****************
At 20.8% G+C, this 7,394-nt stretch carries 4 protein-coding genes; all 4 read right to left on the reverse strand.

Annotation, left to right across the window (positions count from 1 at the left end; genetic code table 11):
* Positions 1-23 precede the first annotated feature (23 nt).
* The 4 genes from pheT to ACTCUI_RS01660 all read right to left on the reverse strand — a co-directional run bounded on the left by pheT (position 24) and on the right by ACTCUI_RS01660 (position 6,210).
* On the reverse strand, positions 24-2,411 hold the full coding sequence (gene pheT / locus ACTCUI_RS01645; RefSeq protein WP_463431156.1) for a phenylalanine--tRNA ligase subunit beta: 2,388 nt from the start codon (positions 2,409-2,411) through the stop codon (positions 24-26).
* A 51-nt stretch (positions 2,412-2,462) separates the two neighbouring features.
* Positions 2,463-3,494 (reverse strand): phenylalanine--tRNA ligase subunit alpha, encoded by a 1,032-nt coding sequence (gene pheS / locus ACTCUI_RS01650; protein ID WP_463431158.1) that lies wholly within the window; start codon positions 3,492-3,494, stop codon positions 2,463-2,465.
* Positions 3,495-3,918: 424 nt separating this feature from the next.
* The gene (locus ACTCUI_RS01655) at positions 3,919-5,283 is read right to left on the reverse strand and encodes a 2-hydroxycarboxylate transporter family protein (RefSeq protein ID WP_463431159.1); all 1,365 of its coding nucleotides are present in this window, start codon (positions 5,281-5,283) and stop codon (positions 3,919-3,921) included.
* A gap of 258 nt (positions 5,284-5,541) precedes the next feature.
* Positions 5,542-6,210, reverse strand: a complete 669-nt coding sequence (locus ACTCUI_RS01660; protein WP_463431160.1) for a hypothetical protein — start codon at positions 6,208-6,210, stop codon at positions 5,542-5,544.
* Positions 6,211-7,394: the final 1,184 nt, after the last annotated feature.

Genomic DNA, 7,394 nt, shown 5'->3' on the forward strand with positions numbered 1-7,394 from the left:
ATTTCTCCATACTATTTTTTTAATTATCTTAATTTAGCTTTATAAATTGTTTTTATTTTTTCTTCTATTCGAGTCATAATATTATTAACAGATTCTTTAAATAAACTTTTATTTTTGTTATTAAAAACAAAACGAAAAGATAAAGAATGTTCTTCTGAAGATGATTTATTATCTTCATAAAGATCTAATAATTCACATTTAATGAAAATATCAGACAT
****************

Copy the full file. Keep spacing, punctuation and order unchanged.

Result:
At 20.8% G+C, this 7,394-nt stretch carries 4 protein-coding genes; all 4 read right to left on the reverse strand.

Annotation, left to right across the window (positions count from 1 at the left end; genetic code table 11):
* Positions 1-23 precede the first annotated feature (23 nt).
* The 4 genes from pheT to ACTCUI_RS01660 all read right to left on the reverse strand — a co-directional run bounded on the left by pheT (position 24) and on the right by ACTCUI_RS01660 (position 6,210).
* On the reverse strand, positions 24-2,411 hold the full coding sequence (gene pheT / locus ACTCUI_RS01645; RefSeq protein WP_463431156.1) for a phenylalanine--tRNA ligase subunit beta: 2,388 nt from the start codon (positions 2,409-2,411) through the stop codon (positions 24-26).
* A 51-nt stretch (positions 2,412-2,462) separates the two neighbouring features.
* Positions 2,463-3,494 (reverse strand): phenylalanine--tRNA ligase subunit alpha, encoded by a 1,032-nt coding sequence (gene pheS / locus ACTCUI_RS01650; protein ID WP_463431158.1) that lies wholly within the window; start codon positions 3,492-3,494, stop codon positions 2,463-2,465.
* Positions 3,495-3,918: 424 nt separating this feature from the next.
* The gene (locus ACTCUI_RS01655) at positions 3,919-5,283 is read right to left on the reverse strand and encodes a 2-hydroxycarboxylate transporter family protein (RefSeq protein ID WP_463431159.1); all 1,365 of its coding nucleotides are present in this window, start codon (positions 5,281-5,283) and stop codon (positions 3,919-3,921) included.
* A gap of 258 nt (positions 5,284-5,541) precedes the next feature.
* Positions 5,542-6,210, reverse strand: a complete 669-nt coding sequence (locus ACTCUI_RS01660; protein WP_463431160.1) for a hypothetical protein — start codon at positions 6,208-6,210, stop codon at positions 5,542-5,544.
* Positions 6,211-7,394: the final 1,184 nt, after the last annotated feature.

Genomic DNA, 7,394 nt, shown 5'->3' on the forward strand with positions numbered 1-7,394 from the left:
ATTTCTCCATACTATTTTTTTAATTATCTTAATTTAGCTTTATAAATTGTTTTTATTTTTTCTTCTATTCGAGTCATAATATTATTAACAGATTCTTTAAATAAACTTTTATTTTTGTTATTAAAAACAAAACGAAAAGATAAAGAATGTTCTTCTGAAGATGATTTATTATCTTCATAAAGATCTAATAATTCACATTTAATGAAAATATCAGACAT